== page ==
Now that you can pick up Season One of the Global War on Terror on DVD at Best Buy, we are rolling into Season Two, live and in HD, in dozens of countries around the world. Season One closed out the Mega-FOB and MRAP portion of the war in Afghanistan and Iraq. With it, the old arguments between Counter-Insurgency and Counter-Terrorism will also be largely a thing of the past with COIN being discredited for at least a generation.
GWOT Season Two will take us from Nigeria to Mali, from the Spratly Islands to emerging arctic maritime trade routes, from Dagestan to Baluchistan as we interact with non-state actors and power players alike. Strategies and tactics will change in Season Two. Many in the Special Operations community are actually in denial as to how deep an impact that GWOT Season One had on the US Military, and on Special Operations in particular.
Many are engaged in wishful thinking, believing that the various SOF units will go back to their pre-9/11 dispositions, back to the way things were for the pilot episodes in Somalia and Colombia. Delta will have the hostage rescue and counter-terrorist mission. Rangers will capture airfields. SEALs will take down ships and oil platforms. But the past is in the past, things are different now.
The emerging conflict within Special Operations is a conflict between shooters and enablers. Most people understand what shooters do. Explosively breach doors, enter and clear rooms, kill bad guys as needed. There is much more to it, of course, but you get the idea. Enablers are those other positions on a Task Force or within a unit which provide specializations that enable the shooters to do their jobs. They are the guys who gather intelligence, they handle the K9s, they operate electronic warfare equipment, they interrogate detainees, they gather evidence on the objective, and so much more. In the Find, Fix, Finish, Exploit, Analyze, Disseminate methodology, it is the shooters who Finish. The enablers do pretty much everything else.
Season One disenfranchised many of us to the idea of going to war, something which has stymied the US government’s ability to use military threats and coercion against other nations, such as Syria. Much more plausible and politically realistic scenarios are those like Libya, where the West provides air support and works by, with, and through indigenous movements and Third Country Nationals, with a light foot print of OGA para-military and JSOC operators on the ground.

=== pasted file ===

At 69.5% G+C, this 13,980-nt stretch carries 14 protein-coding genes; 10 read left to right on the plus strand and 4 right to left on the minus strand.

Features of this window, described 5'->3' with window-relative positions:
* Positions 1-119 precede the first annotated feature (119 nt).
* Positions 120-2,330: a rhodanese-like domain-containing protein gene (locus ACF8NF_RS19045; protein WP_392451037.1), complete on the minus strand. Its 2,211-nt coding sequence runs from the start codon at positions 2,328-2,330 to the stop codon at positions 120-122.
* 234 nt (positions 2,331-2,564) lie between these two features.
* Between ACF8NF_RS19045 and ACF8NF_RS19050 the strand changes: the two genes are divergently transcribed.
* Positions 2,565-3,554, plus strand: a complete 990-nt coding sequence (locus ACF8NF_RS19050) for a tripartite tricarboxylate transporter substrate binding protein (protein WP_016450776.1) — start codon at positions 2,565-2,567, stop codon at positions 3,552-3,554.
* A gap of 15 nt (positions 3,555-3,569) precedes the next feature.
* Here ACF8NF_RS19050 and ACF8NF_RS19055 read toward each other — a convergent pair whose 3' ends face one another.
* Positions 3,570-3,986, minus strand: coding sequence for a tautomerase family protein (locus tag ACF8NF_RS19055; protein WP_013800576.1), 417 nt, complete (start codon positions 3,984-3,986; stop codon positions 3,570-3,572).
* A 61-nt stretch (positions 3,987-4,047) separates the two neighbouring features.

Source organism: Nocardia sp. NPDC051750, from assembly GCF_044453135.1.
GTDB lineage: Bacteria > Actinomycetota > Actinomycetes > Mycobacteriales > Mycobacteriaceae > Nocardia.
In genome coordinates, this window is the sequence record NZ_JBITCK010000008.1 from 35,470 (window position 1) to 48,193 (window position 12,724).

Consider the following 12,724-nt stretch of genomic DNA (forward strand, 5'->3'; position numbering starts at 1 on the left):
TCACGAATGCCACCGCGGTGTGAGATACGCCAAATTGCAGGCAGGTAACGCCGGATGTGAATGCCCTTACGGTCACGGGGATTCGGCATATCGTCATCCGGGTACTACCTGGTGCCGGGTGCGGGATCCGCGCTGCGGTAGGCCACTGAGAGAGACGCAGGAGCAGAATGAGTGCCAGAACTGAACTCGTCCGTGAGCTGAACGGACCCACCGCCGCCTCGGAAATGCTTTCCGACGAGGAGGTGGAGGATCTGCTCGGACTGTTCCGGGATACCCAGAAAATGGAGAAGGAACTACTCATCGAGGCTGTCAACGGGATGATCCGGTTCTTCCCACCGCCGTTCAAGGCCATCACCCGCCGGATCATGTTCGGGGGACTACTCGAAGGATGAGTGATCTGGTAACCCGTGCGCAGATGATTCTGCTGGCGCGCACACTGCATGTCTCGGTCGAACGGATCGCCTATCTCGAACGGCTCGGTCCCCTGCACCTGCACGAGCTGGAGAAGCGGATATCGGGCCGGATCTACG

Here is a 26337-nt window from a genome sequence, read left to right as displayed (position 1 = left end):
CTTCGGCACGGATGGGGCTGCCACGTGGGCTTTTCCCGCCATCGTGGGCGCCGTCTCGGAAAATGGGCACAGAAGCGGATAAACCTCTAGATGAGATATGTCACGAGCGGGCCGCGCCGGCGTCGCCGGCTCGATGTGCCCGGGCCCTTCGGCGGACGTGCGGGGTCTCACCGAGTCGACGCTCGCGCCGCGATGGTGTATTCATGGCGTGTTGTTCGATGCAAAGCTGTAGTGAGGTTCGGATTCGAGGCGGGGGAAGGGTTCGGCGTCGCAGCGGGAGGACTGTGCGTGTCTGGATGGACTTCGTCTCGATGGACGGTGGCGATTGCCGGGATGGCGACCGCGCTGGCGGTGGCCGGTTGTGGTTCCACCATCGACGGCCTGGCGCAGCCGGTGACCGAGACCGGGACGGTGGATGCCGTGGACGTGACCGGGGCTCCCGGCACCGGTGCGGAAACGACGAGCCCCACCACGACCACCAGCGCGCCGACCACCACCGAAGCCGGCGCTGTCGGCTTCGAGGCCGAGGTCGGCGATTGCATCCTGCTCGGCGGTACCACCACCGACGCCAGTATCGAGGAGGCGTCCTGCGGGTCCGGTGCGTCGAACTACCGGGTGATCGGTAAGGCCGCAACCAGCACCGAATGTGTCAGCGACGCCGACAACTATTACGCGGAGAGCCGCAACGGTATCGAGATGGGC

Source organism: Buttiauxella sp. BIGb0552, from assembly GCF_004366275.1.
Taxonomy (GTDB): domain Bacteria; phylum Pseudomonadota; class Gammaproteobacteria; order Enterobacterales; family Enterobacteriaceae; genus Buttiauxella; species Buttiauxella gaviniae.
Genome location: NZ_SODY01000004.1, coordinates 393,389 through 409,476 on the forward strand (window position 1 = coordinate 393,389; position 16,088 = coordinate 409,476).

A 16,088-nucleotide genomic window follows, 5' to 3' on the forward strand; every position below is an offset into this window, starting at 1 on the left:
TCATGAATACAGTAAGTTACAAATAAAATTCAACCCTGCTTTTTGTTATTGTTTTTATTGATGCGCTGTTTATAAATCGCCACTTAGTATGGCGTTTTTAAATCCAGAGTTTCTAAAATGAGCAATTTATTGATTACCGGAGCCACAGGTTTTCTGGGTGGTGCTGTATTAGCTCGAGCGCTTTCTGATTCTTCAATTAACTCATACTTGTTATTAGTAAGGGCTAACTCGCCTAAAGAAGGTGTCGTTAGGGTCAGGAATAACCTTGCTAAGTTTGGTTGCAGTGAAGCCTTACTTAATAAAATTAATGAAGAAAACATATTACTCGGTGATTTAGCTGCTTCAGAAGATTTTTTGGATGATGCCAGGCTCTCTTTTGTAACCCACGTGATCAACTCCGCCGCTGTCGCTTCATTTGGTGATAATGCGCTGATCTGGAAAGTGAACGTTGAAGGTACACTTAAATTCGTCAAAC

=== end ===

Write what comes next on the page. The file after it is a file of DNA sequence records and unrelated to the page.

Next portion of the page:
This is where the intra-politics of Special Operations comes in. If we are to use a light footprint, subtle approach, then it threatens to invalidate the shooters who draw their legitimacy and reason for existing from mostly kinetic non-deniable operations. For sure, JSOC has operated in the shadows and conducted low-visibility operations for decades, but after 12 years of overt war this may be a tough pill to swallow.
The infrastructure for unconventional, low-visibility operations has been and is being constructed. The proof of concept has been demonstrated in Libya and several other countries, using TTPs which were developed during counter-terrorist operations in Iraq and Afghanistan.
In this new paradigm, where the operationalized aspect of counter-terrorism will consist of two operators disguised as Arabs in order to put a bullet in the back of someone’s head, the question becomes, “Why do we need platoons of Rangers or SEALs?” Why do we need squadrons of badasses, when the enablers who Find and Fix can also Finish? The main effort of CT operations may very well shift from the shooters to the technical surveillance experts of ISA, along with Delta’s Recce Troop and SEAL Team Six’s Black Squadron, not to mention certain OGA elements as required to exploit the Title 10/Title 50 loophole.
This change in paradigm has very real tactical as well as bureaucratic and institutional consequences that will ignite stark disagreements between different factions within Special Operations. The future of Special Operations and Counter-Terrorism will look more like the activities of intelligence agencies, and a whole lot less like those of the military.